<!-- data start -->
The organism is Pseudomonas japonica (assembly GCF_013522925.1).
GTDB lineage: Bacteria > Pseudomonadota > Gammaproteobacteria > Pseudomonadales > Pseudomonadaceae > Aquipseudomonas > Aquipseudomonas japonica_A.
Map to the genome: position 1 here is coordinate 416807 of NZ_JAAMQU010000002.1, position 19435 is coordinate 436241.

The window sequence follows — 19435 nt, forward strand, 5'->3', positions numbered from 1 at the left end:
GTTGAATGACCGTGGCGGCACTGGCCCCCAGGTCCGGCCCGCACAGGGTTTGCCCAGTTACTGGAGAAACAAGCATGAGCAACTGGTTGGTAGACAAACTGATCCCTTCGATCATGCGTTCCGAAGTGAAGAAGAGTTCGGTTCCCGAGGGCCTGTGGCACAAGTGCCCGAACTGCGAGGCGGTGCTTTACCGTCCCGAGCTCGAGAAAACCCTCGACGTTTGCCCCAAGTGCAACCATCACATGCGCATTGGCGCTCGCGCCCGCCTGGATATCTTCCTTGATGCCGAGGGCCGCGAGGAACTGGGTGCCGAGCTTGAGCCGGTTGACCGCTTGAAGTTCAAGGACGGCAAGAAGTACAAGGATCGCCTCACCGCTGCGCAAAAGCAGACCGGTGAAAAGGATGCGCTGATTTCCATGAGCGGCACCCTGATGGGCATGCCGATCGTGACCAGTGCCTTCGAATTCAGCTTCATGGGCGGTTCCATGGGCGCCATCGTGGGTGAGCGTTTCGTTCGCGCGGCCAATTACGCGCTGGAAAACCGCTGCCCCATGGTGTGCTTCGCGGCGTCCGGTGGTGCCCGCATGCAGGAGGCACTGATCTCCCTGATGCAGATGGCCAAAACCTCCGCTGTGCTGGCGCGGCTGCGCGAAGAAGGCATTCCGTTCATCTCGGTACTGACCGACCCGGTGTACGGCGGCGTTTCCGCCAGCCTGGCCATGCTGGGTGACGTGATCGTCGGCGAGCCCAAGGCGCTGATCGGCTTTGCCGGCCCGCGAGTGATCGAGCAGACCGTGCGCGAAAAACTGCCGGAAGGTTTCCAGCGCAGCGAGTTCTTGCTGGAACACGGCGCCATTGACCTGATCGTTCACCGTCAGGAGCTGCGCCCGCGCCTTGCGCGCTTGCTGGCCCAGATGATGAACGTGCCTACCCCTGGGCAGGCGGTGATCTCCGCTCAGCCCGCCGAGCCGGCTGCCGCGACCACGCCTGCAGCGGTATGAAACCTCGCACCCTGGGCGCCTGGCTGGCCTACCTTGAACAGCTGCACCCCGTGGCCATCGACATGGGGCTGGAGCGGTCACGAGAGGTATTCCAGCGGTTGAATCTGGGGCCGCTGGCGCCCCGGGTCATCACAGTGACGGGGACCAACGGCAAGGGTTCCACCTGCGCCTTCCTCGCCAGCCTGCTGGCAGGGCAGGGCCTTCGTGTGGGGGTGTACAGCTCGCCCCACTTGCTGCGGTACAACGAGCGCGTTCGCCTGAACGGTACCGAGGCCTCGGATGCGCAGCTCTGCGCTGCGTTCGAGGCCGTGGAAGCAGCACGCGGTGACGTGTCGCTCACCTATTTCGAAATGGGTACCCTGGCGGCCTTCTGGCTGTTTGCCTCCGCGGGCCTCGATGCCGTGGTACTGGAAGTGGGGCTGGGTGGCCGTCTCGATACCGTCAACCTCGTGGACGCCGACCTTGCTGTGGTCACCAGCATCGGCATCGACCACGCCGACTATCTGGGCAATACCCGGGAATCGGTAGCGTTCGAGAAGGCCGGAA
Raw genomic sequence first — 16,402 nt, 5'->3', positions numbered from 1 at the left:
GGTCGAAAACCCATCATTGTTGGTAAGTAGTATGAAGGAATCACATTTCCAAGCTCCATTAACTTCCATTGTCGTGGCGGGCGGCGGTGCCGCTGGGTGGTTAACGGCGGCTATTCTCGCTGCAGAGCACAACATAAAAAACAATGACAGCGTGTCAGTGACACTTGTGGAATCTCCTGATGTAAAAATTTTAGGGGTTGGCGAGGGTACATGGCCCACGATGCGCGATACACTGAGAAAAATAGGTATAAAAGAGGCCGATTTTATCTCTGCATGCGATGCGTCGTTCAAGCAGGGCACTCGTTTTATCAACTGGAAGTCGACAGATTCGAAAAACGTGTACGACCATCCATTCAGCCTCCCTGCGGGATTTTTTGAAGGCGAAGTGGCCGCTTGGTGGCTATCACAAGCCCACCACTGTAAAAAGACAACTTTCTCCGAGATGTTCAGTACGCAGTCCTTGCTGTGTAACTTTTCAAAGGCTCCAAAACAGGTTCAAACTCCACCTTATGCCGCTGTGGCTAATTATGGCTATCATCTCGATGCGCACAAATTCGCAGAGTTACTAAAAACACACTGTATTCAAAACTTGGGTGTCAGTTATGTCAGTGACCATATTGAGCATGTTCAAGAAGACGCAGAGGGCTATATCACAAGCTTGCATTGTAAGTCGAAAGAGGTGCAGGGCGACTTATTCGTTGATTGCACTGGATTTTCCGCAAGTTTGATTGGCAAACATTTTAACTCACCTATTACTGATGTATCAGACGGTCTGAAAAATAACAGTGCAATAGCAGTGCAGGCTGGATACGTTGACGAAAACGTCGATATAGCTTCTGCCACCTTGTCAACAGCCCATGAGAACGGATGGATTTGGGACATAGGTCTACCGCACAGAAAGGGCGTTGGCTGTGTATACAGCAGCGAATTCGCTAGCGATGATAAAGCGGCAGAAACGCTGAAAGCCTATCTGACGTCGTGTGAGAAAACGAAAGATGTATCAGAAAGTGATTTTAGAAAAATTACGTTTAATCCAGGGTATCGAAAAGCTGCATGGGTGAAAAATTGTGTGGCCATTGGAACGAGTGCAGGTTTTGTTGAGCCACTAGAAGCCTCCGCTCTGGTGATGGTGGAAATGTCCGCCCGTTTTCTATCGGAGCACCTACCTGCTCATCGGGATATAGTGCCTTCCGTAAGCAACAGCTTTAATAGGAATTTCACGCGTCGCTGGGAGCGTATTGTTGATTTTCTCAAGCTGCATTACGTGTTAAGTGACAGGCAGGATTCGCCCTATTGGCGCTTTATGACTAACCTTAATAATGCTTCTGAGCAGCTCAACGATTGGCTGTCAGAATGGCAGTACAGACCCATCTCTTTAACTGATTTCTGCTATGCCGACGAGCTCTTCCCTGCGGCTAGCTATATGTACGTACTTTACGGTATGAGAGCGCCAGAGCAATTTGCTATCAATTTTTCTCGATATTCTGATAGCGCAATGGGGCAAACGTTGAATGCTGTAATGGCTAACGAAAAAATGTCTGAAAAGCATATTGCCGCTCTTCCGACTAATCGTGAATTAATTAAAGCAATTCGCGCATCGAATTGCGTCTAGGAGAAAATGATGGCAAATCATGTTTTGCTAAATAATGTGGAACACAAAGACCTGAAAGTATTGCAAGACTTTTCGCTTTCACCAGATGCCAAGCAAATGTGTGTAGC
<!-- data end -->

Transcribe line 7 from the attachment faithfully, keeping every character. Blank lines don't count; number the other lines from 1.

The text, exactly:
GGTCGAAAACCCATCATTGTTGGTAAGTAGTATGAAGGAATCACATTTCCAAGCTCCATTAACTTCCATTGTCGTGGCGGGCGGCGGTGCCGCTGGGTGGTTAACGGCGGCTATTCTCGCTGCAGAGCACAACATAAAAAACAATGACAGCGTGTCAGTGACACTTGTGGAATCTCCTGATGTAAAAATTTTAGGGGTTGGCGAGGGTACATGGCCCACGATGCGCGATACACTGAGAAAAATAGGTATAAAAGAGGCCGATTTTATCTCTGCATGCGATGCGTCGTTCAAGCAGGGCACTCGTTTTATCAACTGGAAGTCGACAGATTCGAAAAACGTGTACGACCATCCATTCAGCCTCCCTGCGGGATTTTTTGAAGGCGAAGTGGCCGCTTGGTGGCTATCACAAGCCCACCACTGTAAAAAGACAACTTTCTCCGAGATGTTCAGTACGCAGTCCTTGCTGTGTAACTTTTCAAAGGCTCCAAAACAGGTTCAAACTCCACCTTATGCCGCTGTGGCTAATTATGGCTATCATCTCGATGCGCACAAATTCGCAGAGTTACTAAAAACACACTGTATTCAAAACTTGGGTGTCAGTTATGTCAGTGACCATATTGAGCATGTTCAAGAAGACGCAGAGGGCTATATCACAAGCTTGCATTGTAAGTCGAAAGAGGTGCAGGGCGACTTATTCGTTGATTGCACTGGATTTTCCGCAAGTTTGATTGGCAAACATTTTAACTCACCTATTACTGATGTATCAGACGGTCTGAAAAATAACAGTGCAATAGCAGTGCAGGCTGGATACGTTGACGAAAACGTCGATATAGCTTCTGCCACCTTGTCAACAGCCCATGAGAACGGATGGATTTGGGACATAGGTCTACCGCACAGAAAGGGCGTTGGCTGTGTATACAGCAGCGAATTCGCTAGCGATGATAAAGCGGCAGAAACGCTGAAAGCCTATCTGACGTCGTGTGAGAAAACGAAAGATGTATCAGAAAGTGATTTTAGAAAAATTACGTTTAATCCAGGGTATCGAAAAGCTGCATGGGTGAAAAATTGTGTGGCCATTGGAACGAGTGCAGGTTTTGTTGAGCCACTAGAAGCCTCCGCTCTGGTGATGGTGGAAATGTCCGCCCGTTTTCTATCGGAGCACCTACCTGCTCATCGGGATATAGTGCCTTCCGTAAGCAACAGCTTTAATAGGAATTTCACGCGTCGCTGGGAGCGTATTGTTGATTTTCTCAAGCTGCATTACGTGTTAAGTGACAGGCAGGATTCGCCCTATTGGCGCTTTATGACTAACCTTAATAATGCTTCTGAGCAGCTCAACGATTGGCTGTCAGAATGGCAGTACAGACCCATCTCTTTAACTGATTTCTGCTATGCCGACGAGCTCTTCCCTGCGGCTAGCTATATGTACGTACTTTACGGTATGAGAGCGCCAGAGCAATTTGCTATCAATTTTTCTCGATATTCTGATAGCGCAATGGGGCAAACGTTGAATGCTGTAATGGCTAACGAAAAAATGTCTGAAAAGCATATTGCCGCTCTTCCGACTAATCGTGAATTAATTAAAGCAATTCGCGCATCGAATTGCGTCTAGGAGAAAATGATGGCAAATCATGTTTTGCTAAATAATGTGGAACACAAAGACCTGAAAGTATTGCAAGACTTTTCGCTTTCACCAGATGCCAAGCAAATGTGTGTAGC